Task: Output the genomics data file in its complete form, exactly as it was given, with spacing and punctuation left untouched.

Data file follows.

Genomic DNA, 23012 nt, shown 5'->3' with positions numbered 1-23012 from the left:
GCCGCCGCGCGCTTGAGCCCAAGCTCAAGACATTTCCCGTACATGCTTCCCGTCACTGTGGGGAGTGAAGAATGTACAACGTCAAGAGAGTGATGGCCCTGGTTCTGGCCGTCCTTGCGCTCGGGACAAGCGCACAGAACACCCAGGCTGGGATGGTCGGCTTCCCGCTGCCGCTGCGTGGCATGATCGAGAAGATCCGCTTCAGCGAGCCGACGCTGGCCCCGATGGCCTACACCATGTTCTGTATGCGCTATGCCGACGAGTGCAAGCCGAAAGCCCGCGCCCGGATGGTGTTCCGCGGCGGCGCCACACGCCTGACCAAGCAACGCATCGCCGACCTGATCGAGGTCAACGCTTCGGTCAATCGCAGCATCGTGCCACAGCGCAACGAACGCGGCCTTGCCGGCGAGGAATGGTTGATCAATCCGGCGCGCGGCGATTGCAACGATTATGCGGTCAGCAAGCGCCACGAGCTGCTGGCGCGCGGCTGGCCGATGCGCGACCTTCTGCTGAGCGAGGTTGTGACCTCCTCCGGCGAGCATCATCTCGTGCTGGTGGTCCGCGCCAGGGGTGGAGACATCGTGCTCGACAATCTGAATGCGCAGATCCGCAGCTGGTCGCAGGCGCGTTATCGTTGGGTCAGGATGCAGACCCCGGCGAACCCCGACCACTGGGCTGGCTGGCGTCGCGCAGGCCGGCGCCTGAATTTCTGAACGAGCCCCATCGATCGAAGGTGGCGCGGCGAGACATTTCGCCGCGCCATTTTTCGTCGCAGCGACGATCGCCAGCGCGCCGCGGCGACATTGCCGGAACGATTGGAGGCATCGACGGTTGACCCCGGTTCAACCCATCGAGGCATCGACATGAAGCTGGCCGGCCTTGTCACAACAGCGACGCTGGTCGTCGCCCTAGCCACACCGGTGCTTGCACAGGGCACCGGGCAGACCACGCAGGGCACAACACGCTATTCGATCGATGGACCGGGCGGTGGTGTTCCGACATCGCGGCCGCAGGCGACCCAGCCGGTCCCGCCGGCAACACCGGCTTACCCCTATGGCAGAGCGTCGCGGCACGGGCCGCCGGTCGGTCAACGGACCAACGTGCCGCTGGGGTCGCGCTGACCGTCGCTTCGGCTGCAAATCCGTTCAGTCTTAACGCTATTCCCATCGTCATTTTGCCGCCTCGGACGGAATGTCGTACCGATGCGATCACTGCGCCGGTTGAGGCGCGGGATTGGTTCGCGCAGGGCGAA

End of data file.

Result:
Genomic DNA, 23012 nt, shown 5'->3' with positions numbered 1-23012 from the left:
GCCGCCGCGCGCTTGAGCCCAAGCTCAAGACATTTCCCGTACATGCTTCCCGTCACTGTGGGGAGTGAAGAATGTACAACGTCAAGAGAGTGATGGCCCTGGTTCTGGCCGTCCTTGCGCTCGGGACAAGCGCACAGAACACCCAGGCTGGGATGGTCGGCTTCCCGCTGCCGCTGCGTGGCATGATCGAGAAGATCCGCTTCAGCGAGCCGACGCTGGCCCCGATGGCCTACACCATGTTCTGTATGCGCTATGCCGACGAGTGCAAGCCGAAAGCCCGCGCCCGGATGGTGTTCCGCGGCGGCGCCACACGCCTGACCAAGCAACGCATCGCCGACCTGATCGAGGTCAACGCTTCGGTCAATCGCAGCATCGTGCCACAGCGCAACGAACGCGGCCTTGCCGGCGAGGAATGGTTGATCAATCCGGCGCGCGGCGATTGCAACGATTATGCGGTCAGCAAGCGCCACGAGCTGCTGGCGCGCGGCTGGCCGATGCGCGACCTTCTGCTGAGCGAGGTTGTGACCTCCTCCGGCGAGCATCATCTCGTGCTGGTGGTCCGCGCCAGGGGTGGAGACATCGTGCTCGACAATCTGAATGCGCAGATCCGCAGCTGGTCGCAGGCGCGTTATCGTTGGGTCAGGATGCAGACCCCGGCGAACCCCGACCACTGGGCTGGCTGGCGTCGCGCAGGCCGGCGCCTGAATTTCTGAACGAGCCCCATCGATCGAAGGTGGCGCGGCGAGACATTTCGCCGCGCCATTTTTCGTCGCAGCGACGATCGCCAGCGCGCCGCGGCGACATTGCCGGAACGATTGGAGGCATCGACGGTTGACCCCGGTTCAACCCATCGAGGCATCGACATGAAGCTGGCCGGCCTTGTCACAACAGCGACGCTGGTCGTCGCCCTAGCCACACCGGTGCTTGCACAGGGCACCGGGCAGACCACGCAGGGCACAACACGCTATTCGATCGATGGACCGGGCGGTGGTGTTCCGACATCGCGGCCGCAGGCGACCCAGCCGGTCCCGCCGGCAACACCGGCTTACCCCTATGGCAGAGCGTCGCGGCACGGGCCGCCGGTCGGTCAACGGACCAACGTGCCGCTGGGGTCGCGCTGACCGTCGCTTCGGCTGCAAATCCGTTCAGTCTTAACGCTATTCCCATCGTCATTTTGCCGCCTCGGACGGAATGTCGTACCGATGCGATCACTGCGCCGGTTGAGGCGCGGGATTGGTTCGCGCAGGGCGAA